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200 North Main St | Bloomington, Illinois | 309-827-0428
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25th Anniversary

Twenty-five years ago, the Museum, Evergreen Memorial Cemetery, and Illinois Voices Theatre—Echoes came together to solve a growing problem in our community—cemetery vandalism. Leaders at these entities realized that there was a great need in our community to educate the public, especially students, about the importance of preserving and respecting cemeteries as part of our collective history. Cemetery vandalism was a major problem, particularly in Evergreen Memorial Cemetery, Bloomington’s oldest cemetery. Thus began the Evergreen Cemetery Walk with the mission of preventing further vandalism by teaching members of the community about the historical importance of cemeteries and the need to treat them with respect and reverence. This plan was accomplished by using the voices of the people who are buried in Evergreen Memorial Cemetery, individuals who helped shape and create our local history.

Overview

Every year the Evergreen Cemetery Walk brings the voices of McLean County's history to life. Costumed actors portray individuals representing all walks of life from the county's past on the beautiful grounds of Evergreen Memorial Cemetery. This event serves about 3,500 people (mostly students) every year. To date, we have featured 172 different individuals from all walks of life, whose stories illustrate the impact the people of McLean County have had on history – locally, regionally, nationally, and internationally. In addition, the impact of the Evergreen Cemetery Walk can be felt throughout the state and nation. 

This award-winning, nationally recognized interpretive program is often referred to as the "granddaddy" of all cemetery walks. Put on your walking shoes and bring your family to participate in this fascinating, outdoor theatrical program.

Evergreen Memorial Cemetery is one of the richest historical resources in our community. People from all walks of life are buried in this over 150 year old cemetery. Rich, poor, famous, infamous, loved or forgotten alike, they are all buried here. Evergreen provides an honorable resting place for all members of our community. 

This annual event is a collaboration between the McLean County Museum of History, Illinois Voices Theatre Echoes and Evergreen Memorial Cemetery

School Tours

The McLean County Museum of History is pleased to announce that all students participating in the School Tours of the 2019 Evergreen Cemetery Walk will attend for FREE. We are committed to reaching out to diverse communities and removing barriers so that we can help as many students as possible discover our local history. Through the generosity of this year's sponsor, Evergreen Memorial Cemetery, and support from our members, admission fees for students and chaperones to attend the 2019 Evergreen Cemetery Walk have been waived.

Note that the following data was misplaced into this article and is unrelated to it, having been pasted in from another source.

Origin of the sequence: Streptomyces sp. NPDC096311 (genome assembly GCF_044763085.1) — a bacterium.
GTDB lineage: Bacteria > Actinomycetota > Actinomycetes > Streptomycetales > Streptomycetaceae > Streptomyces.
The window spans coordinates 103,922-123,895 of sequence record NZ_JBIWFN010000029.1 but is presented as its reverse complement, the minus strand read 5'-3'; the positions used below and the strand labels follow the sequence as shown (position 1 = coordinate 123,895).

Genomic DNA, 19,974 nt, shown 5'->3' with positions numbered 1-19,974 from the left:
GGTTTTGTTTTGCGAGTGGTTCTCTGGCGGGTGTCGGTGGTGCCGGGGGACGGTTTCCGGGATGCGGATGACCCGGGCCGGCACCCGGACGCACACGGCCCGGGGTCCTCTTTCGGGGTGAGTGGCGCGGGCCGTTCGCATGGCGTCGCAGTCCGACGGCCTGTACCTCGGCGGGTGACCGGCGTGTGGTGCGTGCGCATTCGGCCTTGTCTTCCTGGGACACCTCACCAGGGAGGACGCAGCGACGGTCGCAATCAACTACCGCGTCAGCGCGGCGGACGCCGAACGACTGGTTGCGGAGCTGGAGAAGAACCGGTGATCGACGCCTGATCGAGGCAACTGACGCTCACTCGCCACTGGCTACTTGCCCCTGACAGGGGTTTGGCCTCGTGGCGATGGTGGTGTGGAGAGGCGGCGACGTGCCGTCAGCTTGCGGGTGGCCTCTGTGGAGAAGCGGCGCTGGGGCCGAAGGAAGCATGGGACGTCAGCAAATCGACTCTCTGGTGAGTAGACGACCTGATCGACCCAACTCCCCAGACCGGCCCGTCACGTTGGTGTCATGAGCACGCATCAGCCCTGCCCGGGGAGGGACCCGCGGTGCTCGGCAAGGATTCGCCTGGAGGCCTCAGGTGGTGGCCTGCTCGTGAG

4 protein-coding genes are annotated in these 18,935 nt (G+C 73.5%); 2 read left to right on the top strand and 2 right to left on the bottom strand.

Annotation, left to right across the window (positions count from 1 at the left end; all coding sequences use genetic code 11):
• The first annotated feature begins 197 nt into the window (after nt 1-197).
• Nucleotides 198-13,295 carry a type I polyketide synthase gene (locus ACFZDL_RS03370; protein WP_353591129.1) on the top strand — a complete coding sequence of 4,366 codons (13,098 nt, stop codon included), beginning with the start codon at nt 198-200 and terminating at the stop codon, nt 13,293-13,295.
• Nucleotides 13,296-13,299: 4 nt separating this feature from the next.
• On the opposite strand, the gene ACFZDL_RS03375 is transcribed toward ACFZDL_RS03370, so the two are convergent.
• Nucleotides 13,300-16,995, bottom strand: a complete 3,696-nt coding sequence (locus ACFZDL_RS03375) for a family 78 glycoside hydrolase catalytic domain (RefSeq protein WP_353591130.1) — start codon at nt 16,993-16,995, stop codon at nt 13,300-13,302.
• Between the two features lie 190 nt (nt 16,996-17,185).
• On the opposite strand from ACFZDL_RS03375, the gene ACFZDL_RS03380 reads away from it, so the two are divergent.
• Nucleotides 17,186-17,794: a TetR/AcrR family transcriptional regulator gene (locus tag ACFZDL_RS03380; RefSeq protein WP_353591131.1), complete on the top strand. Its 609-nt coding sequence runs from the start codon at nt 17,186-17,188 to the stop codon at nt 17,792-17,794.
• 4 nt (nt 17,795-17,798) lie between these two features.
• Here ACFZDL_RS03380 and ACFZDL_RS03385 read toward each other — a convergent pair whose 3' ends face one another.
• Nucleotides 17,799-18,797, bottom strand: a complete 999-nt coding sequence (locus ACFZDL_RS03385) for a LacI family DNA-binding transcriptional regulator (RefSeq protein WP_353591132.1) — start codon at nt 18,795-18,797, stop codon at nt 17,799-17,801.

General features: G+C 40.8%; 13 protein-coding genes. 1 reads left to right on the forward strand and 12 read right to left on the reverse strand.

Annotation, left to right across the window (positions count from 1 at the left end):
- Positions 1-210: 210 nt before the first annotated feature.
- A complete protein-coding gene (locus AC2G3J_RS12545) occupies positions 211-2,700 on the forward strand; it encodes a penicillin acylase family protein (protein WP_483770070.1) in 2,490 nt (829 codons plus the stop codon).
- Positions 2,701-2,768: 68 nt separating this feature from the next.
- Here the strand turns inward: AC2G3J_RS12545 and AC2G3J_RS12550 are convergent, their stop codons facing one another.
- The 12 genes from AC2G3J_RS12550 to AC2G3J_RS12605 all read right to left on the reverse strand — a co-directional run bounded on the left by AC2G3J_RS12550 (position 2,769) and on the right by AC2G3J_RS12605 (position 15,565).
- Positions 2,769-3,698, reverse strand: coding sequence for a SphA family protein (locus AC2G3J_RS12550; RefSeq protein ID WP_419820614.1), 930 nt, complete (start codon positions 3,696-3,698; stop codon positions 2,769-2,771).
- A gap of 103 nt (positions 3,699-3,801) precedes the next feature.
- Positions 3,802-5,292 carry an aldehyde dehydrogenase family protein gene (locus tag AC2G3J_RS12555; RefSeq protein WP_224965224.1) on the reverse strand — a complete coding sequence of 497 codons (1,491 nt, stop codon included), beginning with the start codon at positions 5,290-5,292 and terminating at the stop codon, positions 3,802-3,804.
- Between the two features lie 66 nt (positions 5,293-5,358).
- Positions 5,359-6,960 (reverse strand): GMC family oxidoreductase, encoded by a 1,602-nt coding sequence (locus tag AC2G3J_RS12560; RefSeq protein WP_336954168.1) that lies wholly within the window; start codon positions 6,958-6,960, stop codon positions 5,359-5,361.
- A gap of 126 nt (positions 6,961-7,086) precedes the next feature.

Please note that you will be walking approximately 1 mile, and standing listening to the actors for 5-7 minutes each. Each tour lasts 1.5-2 hours. 

We will have a limited number of wheelchairs and seat canes available to borrow for free, but if you have your own please bring it!

Registration for the 2019 School Tours of the Evergreen Cemetery Walk will begin on April 15.

School invite 2019 email version

Home School invite 2019 email version

Location

Evergreen Memorial Cemetery is located at 302 E. Miller Street, Bloomington IL 61701. (three blocks east of Gene's Ice Cream Drive In)

2019 Schedule

  • October 5
  • Saturday
  • 11 a.m. and 2 p.m.
  • October 6
  • Sunday
  • 11 a.m. and 2 p.m.
  • October 12
  • Saturday
  • 11 a.m. and 2 p.m.
  • October 13
  • Sunday
  • 11 a.m. and 2 p.m.

Tickets

Tickets will be available for purchase starting on September 3, 2019. Please visit us to purchase tickets or for more information on purchasing tickets, please call 309-827-0428

Tickets are also for sale at the Museum, Evergreen Memorial Cemetery, and online by clicking this link (LINK COMING SOON!)

  • General Public
  • $17
  • Receive $2.00 discount on all tickets purchased before date. No discount for student or children's tickets.
  • Museum Members
  • $15
  • Receive $2.00 discount on all tickets purchased before date. No discount for student or children's tickets.
  • Children and Students
  • $5
  • Receive $2.00 discount on all tickets purchased before date. No discount for student or children's tickets.

Featured Characters 2019

  • Louise Calimese (1895-1985)
  • Louise Calimese (1895-1985)
  • Featured with Napoleon Calimese